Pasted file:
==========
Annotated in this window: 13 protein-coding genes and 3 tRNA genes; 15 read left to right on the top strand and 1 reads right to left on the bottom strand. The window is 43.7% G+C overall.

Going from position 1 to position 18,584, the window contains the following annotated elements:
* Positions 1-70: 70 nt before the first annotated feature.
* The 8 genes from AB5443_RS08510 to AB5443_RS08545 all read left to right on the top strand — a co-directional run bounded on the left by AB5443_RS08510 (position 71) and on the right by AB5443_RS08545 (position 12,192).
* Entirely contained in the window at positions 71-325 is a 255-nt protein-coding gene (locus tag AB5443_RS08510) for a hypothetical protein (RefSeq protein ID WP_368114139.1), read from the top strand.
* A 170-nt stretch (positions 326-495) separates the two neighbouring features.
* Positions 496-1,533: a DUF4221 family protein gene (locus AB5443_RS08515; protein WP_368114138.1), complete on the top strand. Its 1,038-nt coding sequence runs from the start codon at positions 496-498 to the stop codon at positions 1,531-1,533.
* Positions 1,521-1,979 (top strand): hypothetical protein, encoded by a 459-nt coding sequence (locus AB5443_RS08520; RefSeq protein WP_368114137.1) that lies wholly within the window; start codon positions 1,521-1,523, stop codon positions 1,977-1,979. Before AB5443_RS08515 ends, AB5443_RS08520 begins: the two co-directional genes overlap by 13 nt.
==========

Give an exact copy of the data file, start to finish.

Annotated in this window: 13 protein-coding genes and 3 tRNA genes; 15 read left to right on the top strand and 1 reads right to left on the bottom strand. The window is 43.7% G+C overall.

Going from position 1 to position 18,584, the window contains the following annotated elements:
* Positions 1-70: 70 nt before the first annotated feature.
* The 8 genes from AB5443_RS08510 to AB5443_RS08545 all read left to right on the top strand — a co-directional run bounded on the left by AB5443_RS08510 (position 71) and on the right by AB5443_RS08545 (position 12,192).
* Entirely contained in the window at positions 71-325 is a 255-nt protein-coding gene (locus tag AB5443_RS08510) for a hypothetical protein (RefSeq protein ID WP_368114139.1), read from the top strand.
* A 170-nt stretch (positions 326-495) separates the two neighbouring features.
* Positions 496-1,533: a DUF4221 family protein gene (locus AB5443_RS08515; protein WP_368114138.1), complete on the top strand. Its 1,038-nt coding sequence runs from the start codon at positions 496-498 to the stop codon at positions 1,531-1,533.
* Positions 1,521-1,979 (top strand): hypothetical protein, encoded by a 459-nt coding sequence (locus AB5443_RS08520; RefSeq protein WP_368114137.1) that lies wholly within the window; start codon positions 1,521-1,523, stop codon positions 1,977-1,979. Before AB5443_RS08515 ends, AB5443_RS08520 begins: the two co-directional genes overlap by 13 nt.